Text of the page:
Okay, people. It’s time for my weekly wave of tea reviews. This is one of the golden oldies that I have been meaning to review for some time. I recall this sipdown coming from late August. Unlike a lot of the Yunnan Sourcing teas I had tried up to that point, this one was entirely new to me. I had missed out on all of the previous productions. I’m kind of sorry I did because this ended up being a very respectable offering.

I prepared this tea gongfu style. After a quick rinse, I steeped 6 grams of loose tea leaves in 4 ounces of 194 F water for 5 seconds. This infusion was followed by 17 additional infusions. Steep times for these infusions were as follows: 7 seconds, 9 seconds, 12 seconds, 16 seconds, 20 seconds, 25 seconds, 30 seconds, 40 seconds, 50 seconds, 1 minute, 1 minute 15 seconds, 1 minute 30 seconds, 2 minutes, 3 minutes, 5 minutes, 7 minutes, and 10 minutes.

Prior to the rinse, the dry tea leaves emitted aromas of straw, cedar, malt, honey, baked bread, and cinnamon. After the rinse, I detected new aromas of roasted almond, grass, and pine. The first infusion introduced aromas of roasted peanut and butter. In the mouth, the tea liquor presented notes of malt, butter, cream, straw, baked bread, pine, and roasted peanut that were balanced by subtler impressions of oats, roasted almond, grass, smoke, pear, honey, and cedar. The bulk of the subsequent infusions introduced aromas of smoke, oats, cream, chocolate, black pepper, orange zest, and green bell pepper. Stronger and more immediately evident impressions of oats, grass, pear, and roasted almond appeared in the mouth alongside notes of cinnamon, red apple, minerals, orange zest, plum, earth, and green bell pepper. Hints of black pepper, chocolate, beeswax, and brown sugar were also present. As the tea faded, the liquor emphasized impressions of minerals, malt, butter, cream, grass, straw, green bell pepper, roasted peanut, pear, roasted almond, and baked bread that were balanced by fleeting hints of beeswax, red apple, honey, orange zest, oats, and cinnamon.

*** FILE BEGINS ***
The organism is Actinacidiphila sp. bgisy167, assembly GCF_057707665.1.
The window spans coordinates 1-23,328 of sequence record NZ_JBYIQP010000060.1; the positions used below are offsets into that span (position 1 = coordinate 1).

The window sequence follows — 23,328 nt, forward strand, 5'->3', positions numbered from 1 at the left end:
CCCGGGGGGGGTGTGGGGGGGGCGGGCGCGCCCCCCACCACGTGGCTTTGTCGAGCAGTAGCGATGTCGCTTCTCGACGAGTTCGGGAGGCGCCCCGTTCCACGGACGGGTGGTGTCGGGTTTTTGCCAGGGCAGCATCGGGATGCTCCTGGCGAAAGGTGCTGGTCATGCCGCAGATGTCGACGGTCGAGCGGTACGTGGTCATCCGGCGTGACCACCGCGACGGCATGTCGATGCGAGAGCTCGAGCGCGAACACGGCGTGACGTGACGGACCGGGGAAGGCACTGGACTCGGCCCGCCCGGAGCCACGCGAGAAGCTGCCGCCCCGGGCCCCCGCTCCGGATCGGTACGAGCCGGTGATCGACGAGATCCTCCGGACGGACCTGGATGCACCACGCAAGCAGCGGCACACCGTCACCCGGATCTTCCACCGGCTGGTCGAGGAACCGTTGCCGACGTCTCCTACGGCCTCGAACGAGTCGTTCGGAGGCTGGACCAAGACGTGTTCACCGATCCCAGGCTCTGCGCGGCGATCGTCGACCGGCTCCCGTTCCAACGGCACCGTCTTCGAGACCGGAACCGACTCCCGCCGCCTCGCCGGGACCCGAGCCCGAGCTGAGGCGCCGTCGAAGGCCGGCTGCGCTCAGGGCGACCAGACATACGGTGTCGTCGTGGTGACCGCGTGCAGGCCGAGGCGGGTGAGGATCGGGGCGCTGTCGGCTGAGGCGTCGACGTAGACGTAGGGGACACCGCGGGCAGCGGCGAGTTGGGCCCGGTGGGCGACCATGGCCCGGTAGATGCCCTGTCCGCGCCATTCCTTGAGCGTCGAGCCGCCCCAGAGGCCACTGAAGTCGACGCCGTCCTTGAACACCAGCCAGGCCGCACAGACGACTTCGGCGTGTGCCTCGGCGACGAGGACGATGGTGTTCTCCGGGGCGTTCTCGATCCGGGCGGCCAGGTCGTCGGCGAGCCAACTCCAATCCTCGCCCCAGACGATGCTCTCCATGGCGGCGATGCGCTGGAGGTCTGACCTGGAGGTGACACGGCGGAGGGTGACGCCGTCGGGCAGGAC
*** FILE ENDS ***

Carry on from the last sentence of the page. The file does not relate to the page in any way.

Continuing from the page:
This was a very approachable and likable Yunnan black tea. As anyone familiar with this offering knows, this tea was processed in the Taiwanese style, and it did a good job of approximating the character of many Taiwanese black teas. I could see it being a good stepping stone into the world of Yunnan black tea for Taiwanese tea drinkers. I also could see it being a good option for fans of Taiwanese black tea that are searching for a value offering capable of standing up to both rigorous gongfu preparations and basic daily drinking.

Flavors: Almond, Black Pepper, Bread, Brown Sugar, Butter, Cedar, Chocolate, Cinnamon, Cream, Earth, Grass, Green Bell Peppers, Honey, Malt, Mineral, Oats, Orange Zest, Peanut, Pear, Pine, Plum, Red Apple, Smoke, Straw

6 g 4 OZ / 118 ML

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My grading criteria for tea is as follows:

90-100: Exceptional. I love this stuff. If I can get it, I will drink it pretty much every day.

80-89: Very good. I really like this stuff and wouldn’t mind keeping it around for regular consumption.

70-79: Good. I like this stuff, but may or may not reach for it regularly.

60-69: Solid. I rather like this stuff and think it’s a little bit better-than-average. I’ll drink it with no complaints, but am more likely to reach for something I find more enjoyable than revisit it with regularity.

50-59: Average. I find this stuff to be more or less okay, but it is highly doubtful that I will revisit it in the near future if at all.

40-49: A little below average. I don’t really care for this tea and likely won’t have it again.

39 and lower: Varying degrees of yucky.

Don’t be surprised if my average scores are a bit on the high side because I tend to know what I like and what I dislike and will steer clear of teas I am likely to find unappealing.



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